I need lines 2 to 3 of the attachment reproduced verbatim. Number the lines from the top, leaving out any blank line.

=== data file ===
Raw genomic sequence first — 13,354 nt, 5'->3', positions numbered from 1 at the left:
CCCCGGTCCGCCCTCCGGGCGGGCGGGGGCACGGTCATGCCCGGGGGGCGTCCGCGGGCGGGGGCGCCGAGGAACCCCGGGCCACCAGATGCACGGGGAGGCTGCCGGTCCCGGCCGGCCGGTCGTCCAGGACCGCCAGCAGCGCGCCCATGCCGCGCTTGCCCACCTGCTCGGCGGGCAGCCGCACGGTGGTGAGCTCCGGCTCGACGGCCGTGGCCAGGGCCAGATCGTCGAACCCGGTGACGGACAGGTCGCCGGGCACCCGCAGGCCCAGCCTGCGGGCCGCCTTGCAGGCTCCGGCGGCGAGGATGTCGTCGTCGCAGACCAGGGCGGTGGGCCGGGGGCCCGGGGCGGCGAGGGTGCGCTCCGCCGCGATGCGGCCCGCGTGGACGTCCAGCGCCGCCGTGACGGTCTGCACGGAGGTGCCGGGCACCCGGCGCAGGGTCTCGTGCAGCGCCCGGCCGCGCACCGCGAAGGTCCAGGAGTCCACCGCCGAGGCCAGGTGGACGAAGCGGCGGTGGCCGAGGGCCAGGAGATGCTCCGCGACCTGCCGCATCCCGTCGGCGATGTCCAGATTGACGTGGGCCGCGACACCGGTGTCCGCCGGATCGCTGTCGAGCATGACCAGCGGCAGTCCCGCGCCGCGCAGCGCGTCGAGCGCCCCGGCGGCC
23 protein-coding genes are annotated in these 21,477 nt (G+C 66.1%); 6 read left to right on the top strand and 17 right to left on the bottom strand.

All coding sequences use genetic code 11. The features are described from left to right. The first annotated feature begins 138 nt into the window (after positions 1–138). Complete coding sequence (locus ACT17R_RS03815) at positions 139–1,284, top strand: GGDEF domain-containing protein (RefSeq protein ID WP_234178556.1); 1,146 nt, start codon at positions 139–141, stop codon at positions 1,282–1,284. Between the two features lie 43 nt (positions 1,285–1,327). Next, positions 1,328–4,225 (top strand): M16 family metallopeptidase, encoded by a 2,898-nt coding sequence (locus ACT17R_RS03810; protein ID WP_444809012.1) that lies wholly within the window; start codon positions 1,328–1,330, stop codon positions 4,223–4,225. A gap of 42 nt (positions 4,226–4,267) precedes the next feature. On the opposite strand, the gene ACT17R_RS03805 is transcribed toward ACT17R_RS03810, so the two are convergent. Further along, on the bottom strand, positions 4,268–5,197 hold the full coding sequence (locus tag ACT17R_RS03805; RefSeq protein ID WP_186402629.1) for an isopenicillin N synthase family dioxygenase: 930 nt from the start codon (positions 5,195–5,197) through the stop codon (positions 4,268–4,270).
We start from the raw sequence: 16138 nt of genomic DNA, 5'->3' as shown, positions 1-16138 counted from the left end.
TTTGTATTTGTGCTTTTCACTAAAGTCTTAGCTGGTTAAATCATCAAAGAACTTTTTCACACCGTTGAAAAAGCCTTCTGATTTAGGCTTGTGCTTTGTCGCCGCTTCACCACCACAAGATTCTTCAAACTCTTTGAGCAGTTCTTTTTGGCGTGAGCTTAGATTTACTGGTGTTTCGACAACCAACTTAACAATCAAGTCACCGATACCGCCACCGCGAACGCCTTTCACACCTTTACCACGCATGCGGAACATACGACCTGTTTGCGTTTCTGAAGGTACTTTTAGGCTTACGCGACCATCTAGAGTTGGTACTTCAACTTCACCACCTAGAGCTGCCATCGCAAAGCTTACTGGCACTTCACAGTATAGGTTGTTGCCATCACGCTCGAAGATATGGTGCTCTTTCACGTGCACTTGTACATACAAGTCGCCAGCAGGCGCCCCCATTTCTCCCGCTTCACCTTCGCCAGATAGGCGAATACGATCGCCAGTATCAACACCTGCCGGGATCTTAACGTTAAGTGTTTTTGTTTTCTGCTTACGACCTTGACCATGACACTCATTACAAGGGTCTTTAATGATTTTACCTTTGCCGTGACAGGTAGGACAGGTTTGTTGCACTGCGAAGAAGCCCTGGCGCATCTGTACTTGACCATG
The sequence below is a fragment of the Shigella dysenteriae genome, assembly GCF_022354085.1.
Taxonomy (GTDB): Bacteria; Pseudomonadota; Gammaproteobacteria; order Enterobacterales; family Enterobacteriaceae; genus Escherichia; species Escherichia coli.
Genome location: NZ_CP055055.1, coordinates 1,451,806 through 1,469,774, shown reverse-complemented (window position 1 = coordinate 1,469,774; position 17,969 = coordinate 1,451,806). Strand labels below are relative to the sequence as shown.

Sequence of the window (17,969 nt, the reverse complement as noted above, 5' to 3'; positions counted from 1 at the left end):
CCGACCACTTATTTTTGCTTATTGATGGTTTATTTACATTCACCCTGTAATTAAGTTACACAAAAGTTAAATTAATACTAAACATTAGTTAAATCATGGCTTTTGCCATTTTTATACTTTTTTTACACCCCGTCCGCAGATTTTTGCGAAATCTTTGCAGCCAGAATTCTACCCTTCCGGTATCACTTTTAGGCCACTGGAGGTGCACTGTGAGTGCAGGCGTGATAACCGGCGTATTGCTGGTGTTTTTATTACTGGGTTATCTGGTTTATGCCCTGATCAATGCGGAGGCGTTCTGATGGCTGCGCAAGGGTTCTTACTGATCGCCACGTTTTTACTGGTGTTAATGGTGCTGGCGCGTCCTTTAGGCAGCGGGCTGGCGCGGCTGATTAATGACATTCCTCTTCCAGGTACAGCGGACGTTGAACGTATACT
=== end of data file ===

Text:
CCCCGGTCCGCCCTCCGGGCGGGCGGGGGCACGGTCATGCCCGGGGGGCGTCCGCGGGCGGGGGCGCCGAGGAACCCCGGGCCACCAGATGCACGGGGAGGCTGCCGGTCCCGGCCGGCCGGTCGTCCAGGACCGCCAGCAGCGCGCCCATGCCGCGCTTGCCCACCTGCTCGGCGGGCAGCCGCACGGTGGTGAGCTCCGGCTCGACGGCCGTGGCCAGGGCCAGATCGTCGAACCCGGTGACGGACAGGTCGCCGGGCACCCGCAGGCCCAGCCTGCGGGCCGCCTTGCAGGCTCCGGCGGCGAGGATGTCGTCGTCGCAGACCAGGGCGGTGGGCCGGGGGCCCGGGGCGGCGAGGGTGCGCTCCGCCGCGATGCGGCCCGCGTGGACGTCCAGCGCCGCCGTGACGGTCTGCACGGAGGTGCCGGGCACCCGGCGCAGGGTCTCGTGCAGCGCCCGGCCGCGCACCGCGAAGGTCCAGGAGTCCACCGCCGAGGCCAGGTGGACGAAGCGGCGGTGGCCGAGGGCCAGGAGATGCTCCGCGACCTGCCGCATCCCGTCGGCGATGTCCAGATTGACGTGGGCCGCGACACCGGTGTCCGCCGGATCGCTGTCGAGCATGACCAGCGGCAGTCCCGCGCCGCGCAGCGCGTCGAGCGCCCCGGCGGCC
23 protein-coding genes are annotated in these 21,477 nt (G+C 66.1%); 6 read left to right on the top strand and 17 right to left on the bottom strand.